During the end titles of Precious Cargo we get a close up of some dog muck. It would be nice to think this was a bit of meta-humour or a moment of candid self-awareness from first time director Max Adams, but unfortunately his risible, derivative heist movie has the audacity to actually think it’s quite good. Playing like a stuntman’s show reel – sans narrative coherence – the only thing more annoying than the general ineptness, predictable story and Bruce Willis, is the film’s smug air of self-satisfaction as it seeks to subvert tropes it barely manages to achieve.
Jack (Mark-Paul Gosselaar) is a professional thief with a line in limp one-liners and violent robbery. Imagine Danny Ocean if George Clooney shopped at Lidl and didn’t much care about the body count. Jack’s got a surrogate family crew, including a smartass whipper-snapper sniper Logan (Jenna B. Kelly), and a blossoming romance with a boring vet, played by Lydia Hull. Life seems good, but for the arrival of pregnant ex-girlfriend Karen (Claire Forlani). Karen’s also a thief, but as well as the emotional baggage and a protruding baby bump, she also brings with her the wrath of her former crime boss Eddie (Bruce Willis), who she has hacked off by pulling an unsanctioned robbery.
In order to pay him the money she owes, she needs Jack to help her with another job, robbing $30 million worth of gems from an armored car. The job looks tough but as Jack ‘gets the team together’ and ‘plans the heist’, it’s almost as though he’s seen a bunch of movies in which these things have been done many, many times before and much, much better. Not only does this film compare unfavourably to Smokin’ Aces, it is not worthy to be in the same company as such drek as Knight and Day. It’s not even Ocean’s 13, for crying out loud.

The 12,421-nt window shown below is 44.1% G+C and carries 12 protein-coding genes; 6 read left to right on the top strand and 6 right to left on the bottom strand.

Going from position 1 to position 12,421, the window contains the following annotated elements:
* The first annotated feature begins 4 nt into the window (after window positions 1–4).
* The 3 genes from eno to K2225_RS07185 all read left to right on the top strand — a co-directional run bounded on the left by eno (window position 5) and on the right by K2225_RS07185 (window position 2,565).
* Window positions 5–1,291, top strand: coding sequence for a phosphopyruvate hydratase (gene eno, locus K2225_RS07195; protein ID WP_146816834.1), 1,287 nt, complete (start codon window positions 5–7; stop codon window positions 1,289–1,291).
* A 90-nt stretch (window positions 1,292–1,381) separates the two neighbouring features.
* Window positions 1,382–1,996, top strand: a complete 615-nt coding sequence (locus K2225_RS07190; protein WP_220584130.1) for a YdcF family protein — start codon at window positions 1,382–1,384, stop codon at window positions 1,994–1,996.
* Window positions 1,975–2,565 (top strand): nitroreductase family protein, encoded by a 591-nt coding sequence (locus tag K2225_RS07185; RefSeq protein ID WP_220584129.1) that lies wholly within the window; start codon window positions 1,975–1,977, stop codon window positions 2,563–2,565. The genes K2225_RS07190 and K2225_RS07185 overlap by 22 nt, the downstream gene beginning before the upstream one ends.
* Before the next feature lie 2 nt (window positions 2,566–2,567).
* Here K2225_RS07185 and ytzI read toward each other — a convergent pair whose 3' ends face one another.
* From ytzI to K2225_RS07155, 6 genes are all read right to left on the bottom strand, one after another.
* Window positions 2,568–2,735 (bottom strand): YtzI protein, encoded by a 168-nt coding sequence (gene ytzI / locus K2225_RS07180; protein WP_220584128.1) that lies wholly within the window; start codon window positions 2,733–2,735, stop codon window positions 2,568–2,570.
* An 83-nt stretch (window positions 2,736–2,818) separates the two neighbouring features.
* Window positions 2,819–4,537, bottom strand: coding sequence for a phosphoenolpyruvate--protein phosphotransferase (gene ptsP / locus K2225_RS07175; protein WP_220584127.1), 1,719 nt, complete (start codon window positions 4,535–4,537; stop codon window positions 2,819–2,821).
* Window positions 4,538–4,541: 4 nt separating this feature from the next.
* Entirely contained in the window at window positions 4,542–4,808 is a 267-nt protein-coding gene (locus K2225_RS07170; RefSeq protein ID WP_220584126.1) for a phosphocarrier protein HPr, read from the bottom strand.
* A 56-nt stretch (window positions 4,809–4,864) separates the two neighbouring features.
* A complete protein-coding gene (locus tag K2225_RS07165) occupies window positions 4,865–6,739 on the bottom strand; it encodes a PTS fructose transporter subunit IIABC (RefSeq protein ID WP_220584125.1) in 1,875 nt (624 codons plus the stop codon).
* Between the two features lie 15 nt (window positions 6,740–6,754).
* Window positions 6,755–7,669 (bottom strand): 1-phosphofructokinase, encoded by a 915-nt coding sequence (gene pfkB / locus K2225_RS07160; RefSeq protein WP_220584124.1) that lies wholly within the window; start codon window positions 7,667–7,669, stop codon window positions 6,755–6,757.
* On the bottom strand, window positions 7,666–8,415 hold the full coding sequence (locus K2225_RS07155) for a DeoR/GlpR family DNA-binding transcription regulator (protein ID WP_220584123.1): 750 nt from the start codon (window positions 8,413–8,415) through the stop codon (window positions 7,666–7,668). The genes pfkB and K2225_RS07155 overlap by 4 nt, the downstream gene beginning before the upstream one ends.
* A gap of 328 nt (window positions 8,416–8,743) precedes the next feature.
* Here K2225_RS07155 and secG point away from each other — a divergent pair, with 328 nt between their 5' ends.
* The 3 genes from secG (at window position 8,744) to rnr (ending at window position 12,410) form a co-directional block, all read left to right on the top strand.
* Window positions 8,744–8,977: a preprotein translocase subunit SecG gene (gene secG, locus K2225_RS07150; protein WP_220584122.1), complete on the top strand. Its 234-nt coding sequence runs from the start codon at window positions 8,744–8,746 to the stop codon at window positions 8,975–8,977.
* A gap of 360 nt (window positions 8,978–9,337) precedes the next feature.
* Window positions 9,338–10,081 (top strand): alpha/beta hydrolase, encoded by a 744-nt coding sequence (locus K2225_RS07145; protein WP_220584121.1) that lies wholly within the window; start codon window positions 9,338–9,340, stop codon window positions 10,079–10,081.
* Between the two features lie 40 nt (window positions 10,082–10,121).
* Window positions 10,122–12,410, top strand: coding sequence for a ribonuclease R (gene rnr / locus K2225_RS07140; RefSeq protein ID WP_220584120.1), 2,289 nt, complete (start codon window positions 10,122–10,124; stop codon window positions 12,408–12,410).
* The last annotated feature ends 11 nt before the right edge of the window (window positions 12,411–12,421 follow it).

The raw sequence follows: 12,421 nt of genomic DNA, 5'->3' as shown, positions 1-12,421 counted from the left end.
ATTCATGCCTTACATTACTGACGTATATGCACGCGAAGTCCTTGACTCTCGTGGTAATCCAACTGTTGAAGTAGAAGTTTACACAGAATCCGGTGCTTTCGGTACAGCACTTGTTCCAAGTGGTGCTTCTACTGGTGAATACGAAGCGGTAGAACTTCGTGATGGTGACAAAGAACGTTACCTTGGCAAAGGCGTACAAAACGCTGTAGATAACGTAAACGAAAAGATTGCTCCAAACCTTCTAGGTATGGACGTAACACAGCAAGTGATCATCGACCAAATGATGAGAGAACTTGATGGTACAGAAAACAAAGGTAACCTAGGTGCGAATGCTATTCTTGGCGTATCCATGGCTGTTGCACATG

Other stuff happens. There’s a chase on water, a chase on land and a chase in a hotel corridor – and there’s that show reel feel. The action is certainly… competent. Lots of guns are fired and dialogue that’s supposed to be hardboiled has a runny yolk throughout. Runny white as well. Crime boss Eddie plays chess – “It’s a metaphor” he helps us out – and doesn’t like his ties. It’d be sad to see Willis fallen so low, if it wasn’t for the fact he so obviously can’t be bothered even to pick up the check any more. Just leave the money on the night stand. There’s an alcoholic driver whose girlfriend shouts at him for wetting the bed again – “it smells of whiskey and sadness”. Quite. There’s a villain who looks a bit like a thin Rupert Everett with the acting chopped off. And our hero Jack relaxes by hitting golf balls into the sea, which looks pointless and not very fun. There’s that candid self-awareness again. Not.
John Bleasdale | @drjonty